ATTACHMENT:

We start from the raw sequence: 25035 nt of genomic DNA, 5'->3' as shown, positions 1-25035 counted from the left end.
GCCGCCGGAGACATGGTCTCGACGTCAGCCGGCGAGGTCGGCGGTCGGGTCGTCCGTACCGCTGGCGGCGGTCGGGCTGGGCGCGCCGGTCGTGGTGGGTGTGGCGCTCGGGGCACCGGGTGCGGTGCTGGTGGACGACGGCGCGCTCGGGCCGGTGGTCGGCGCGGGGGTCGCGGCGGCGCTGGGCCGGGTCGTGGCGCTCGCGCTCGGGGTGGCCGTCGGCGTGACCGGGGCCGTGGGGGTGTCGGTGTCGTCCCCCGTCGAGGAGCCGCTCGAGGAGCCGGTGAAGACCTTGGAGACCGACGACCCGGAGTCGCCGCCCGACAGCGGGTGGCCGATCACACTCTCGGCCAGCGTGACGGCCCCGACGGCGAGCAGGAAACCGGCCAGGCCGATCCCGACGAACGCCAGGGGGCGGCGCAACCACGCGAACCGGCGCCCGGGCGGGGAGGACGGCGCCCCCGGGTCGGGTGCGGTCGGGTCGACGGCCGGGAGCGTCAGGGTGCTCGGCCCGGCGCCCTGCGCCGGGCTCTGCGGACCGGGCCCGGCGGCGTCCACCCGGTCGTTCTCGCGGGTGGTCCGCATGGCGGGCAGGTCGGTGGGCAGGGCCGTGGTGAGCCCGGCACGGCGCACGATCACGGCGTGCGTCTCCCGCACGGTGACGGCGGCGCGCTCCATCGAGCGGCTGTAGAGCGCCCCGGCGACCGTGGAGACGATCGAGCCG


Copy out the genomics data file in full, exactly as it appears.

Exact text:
We start from the raw sequence: 25035 nt of genomic DNA, 5'->3' as shown, positions 1-25035 counted from the left end.
GCCGCCGGAGACATGGTCTCGACGTCAGCCGGCGAGGTCGGCGGTCGGGTCGTCCGTACCGCTGGCGGCGGTCGGGCTGGGCGCGCCGGTCGTGGTGGGTGTGGCGCTCGGGGCACCGGGTGCGGTGCTGGTGGACGACGGCGCGCTCGGGCCGGTGGTCGGCGCGGGGGTCGCGGCGGCGCTGGGCCGGGTCGTGGCGCTCGCGCTCGGGGTGGCCGTCGGCGTGACCGGGGCCGTGGGGGTGTCGGTGTCGTCCCCCGTCGAGGAGCCGCTCGAGGAGCCGGTGAAGACCTTGGAGACCGACGACCCGGAGTCGCCGCCCGACAGCGGGTGGCCGATCACACTCTCGGCCAGCGTGACGGCCCCGACGGCGAGCAGGAAACCGGCCAGGCCGATCCCGACGAACGCCAGGGGGCGGCGCAACCACGCGAACCGGCGCCCGGGCGGGGAGGACGGCGCCCCCGGGTCGGGTGCGGTCGGGTCGACGGCCGGGAGCGTCAGGGTGCTCGGCCCGGCGCCCTGCGCCGGGCTCTGCGGACCGGGCCCGGCGGCGTCCACCCGGTCGTTCTCGCGGGTGGTCCGCATGGCGGGCAGGTCGGTGGGCAGGGCCGTGGTGAGCCCGGCACGGCGCACGATCACGGCGTGCGTCTCCCGCACGGTGACGGCGGCGCGCTCCATCGAGCGGCTGTAGAGCGCCCCGGCGACCGTGGAGACGATCGAGCCG